This article was updated May, 2016
Things to do in Guadalajara
Guadalajara, Mexico may be the second largest city in the country and the home of the mariachi but it is often overlooked as a destination. Unless it happens to be the closest airport to fly into. I suppose it is excusable since Mexico is so vast and there is so much to see and do in this beautiful country, however there are some great things to do in Guadalajara that warrant at least a few days in this city.
Every list of top things to do in Guadalajara will start with exploring the Centro Historico. The old center of this Colonial city is laid out in the shape of a cross with the Guadalajara Cathedral surrounded by four vibrant plazas.
Then there is the modern Chapultepec neighborhood, the upscale suburb of Tlaquepaque and the grass roots area of Tonala.
Hopefully the following photographs and ideas of things to do in Guadalajara will convince you to pay a visit. If so be sure to continue to the end of this post for some tips and advice.
Centro Historico and Guadalajara Cathedral
At the heart of the Colonial Centro Historico is the massive Guadalajara cathedral which is bordered by four plazas in the shape of a Latin cross.
On a nice day or evening the four plazas are full of activity and are a great place to start your tour of the city or just sit and watch the hustle and bustle while sipping a cerveza or cappuccino. One of our favorite things to do in Guadalajara is to spend an evening at an outdoor café in Plaza Gaudalajara. Here you sit with a view of the beautifully lit cathedral and listen to the evening entertainment. There is also a tourist info center in Plaza Guadalajara to help you plan your visit.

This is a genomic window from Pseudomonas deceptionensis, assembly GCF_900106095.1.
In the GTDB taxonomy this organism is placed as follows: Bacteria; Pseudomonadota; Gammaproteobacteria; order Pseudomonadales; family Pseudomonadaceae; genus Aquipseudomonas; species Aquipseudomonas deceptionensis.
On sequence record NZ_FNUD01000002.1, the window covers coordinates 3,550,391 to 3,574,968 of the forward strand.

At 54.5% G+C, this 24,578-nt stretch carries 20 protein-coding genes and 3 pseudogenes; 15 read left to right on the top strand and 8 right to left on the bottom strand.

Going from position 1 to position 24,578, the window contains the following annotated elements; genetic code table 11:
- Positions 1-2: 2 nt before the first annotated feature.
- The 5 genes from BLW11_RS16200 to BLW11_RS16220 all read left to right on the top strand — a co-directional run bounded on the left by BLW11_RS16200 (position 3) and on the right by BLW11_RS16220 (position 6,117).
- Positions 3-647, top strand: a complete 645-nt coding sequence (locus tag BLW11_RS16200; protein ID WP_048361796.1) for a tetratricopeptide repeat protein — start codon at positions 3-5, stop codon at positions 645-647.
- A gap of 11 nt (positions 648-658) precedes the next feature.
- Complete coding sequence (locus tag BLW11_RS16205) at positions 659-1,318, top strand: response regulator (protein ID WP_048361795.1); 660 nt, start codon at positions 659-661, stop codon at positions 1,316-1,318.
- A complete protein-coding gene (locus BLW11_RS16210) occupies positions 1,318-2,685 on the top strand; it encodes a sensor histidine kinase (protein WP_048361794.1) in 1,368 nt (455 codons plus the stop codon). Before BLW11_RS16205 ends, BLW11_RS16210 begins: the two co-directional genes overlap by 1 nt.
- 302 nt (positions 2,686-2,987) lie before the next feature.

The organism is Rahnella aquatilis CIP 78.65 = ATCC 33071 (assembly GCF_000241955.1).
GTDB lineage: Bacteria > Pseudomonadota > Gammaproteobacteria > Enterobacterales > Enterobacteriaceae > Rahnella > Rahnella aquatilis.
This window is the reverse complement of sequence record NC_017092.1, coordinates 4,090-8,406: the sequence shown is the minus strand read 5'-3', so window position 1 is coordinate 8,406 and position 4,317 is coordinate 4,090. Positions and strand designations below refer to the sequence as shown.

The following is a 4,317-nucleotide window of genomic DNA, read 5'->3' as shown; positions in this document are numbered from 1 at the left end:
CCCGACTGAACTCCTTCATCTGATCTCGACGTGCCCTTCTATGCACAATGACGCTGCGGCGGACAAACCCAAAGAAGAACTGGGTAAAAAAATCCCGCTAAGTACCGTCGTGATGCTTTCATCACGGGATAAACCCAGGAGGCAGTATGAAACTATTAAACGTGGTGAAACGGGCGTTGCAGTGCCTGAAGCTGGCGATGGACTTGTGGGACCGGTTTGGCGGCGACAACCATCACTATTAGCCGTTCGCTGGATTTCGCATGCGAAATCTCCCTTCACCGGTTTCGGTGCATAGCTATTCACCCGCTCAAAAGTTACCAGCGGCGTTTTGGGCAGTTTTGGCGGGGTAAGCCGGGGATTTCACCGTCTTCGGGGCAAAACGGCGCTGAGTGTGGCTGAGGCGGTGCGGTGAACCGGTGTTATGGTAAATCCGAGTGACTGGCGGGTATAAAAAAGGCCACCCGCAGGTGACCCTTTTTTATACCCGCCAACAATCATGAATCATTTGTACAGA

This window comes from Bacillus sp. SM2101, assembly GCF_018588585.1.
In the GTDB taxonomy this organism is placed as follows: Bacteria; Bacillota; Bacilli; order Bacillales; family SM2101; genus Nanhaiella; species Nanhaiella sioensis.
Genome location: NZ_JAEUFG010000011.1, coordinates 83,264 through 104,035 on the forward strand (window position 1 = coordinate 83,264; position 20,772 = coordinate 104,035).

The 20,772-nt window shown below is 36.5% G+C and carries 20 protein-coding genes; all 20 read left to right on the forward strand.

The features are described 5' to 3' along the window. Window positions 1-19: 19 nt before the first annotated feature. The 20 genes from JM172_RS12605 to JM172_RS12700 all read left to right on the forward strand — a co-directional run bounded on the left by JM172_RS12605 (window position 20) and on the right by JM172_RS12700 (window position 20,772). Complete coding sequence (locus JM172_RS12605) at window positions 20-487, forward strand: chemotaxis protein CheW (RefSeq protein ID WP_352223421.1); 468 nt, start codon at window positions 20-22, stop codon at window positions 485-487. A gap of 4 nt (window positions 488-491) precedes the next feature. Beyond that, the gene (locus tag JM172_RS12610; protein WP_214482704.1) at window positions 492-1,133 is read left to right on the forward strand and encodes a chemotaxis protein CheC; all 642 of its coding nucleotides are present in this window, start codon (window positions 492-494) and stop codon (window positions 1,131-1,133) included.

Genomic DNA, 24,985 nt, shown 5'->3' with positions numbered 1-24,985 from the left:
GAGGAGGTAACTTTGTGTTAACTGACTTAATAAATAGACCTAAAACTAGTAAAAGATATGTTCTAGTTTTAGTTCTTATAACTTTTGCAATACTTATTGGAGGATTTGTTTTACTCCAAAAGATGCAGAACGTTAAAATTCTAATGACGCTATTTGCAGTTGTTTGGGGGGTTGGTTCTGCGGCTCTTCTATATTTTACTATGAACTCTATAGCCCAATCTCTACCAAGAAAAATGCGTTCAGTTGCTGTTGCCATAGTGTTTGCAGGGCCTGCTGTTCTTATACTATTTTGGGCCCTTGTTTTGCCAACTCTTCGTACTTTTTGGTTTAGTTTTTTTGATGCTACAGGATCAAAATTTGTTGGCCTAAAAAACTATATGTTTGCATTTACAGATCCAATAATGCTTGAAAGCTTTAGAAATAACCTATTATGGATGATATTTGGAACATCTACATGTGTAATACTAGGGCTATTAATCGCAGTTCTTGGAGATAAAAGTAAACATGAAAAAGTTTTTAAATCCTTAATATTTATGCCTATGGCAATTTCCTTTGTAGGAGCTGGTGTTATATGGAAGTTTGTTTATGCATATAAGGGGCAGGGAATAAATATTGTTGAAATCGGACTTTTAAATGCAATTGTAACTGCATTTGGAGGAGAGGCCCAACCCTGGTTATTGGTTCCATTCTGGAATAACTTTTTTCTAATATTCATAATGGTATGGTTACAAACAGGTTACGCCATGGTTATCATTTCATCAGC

In the historical center some of the top sights to see are the Palacio del Gobierno and the Instituto Cultural Cabañas. If you like to shop you should definitely experience the bustling Mercado Libertad. Go east to find Plaza Tapatia, the Hospicio Cabanas, Mercado Libertad (the world’s largest indoor market), and Plaza de los Mariacahis. Head south to the churches of San Francisco and Nuestra Senora and Parque Aqua Azul and west will take you along Juarez for pedestrian shopping streets and the young, hip University area.
San Pedro Tlaquepaque
Another favorite thing to do in Guadalajara is to explore San Pedro Tlaquepaque. Once a separate town 5km southeast of centro, Tlaquepaque has now been absorbed by urban sprawl. Famous for its artesians and mariachi bands it is also home to many trendy boutiques, restaurants and bars. It’s a lovely place to stroll away from the busy downtown and on the weekends El Parian is the place to go for lively entertainment and refreshments.
We suggest staying in Centro Historico, especially if you only have a couple of days. There are plenty of options for all budgets and you’ll be walking distance to most of the sights. We spent some time a few days before our arrival scouring all of our usual booking sights (see below) and it paid off big time!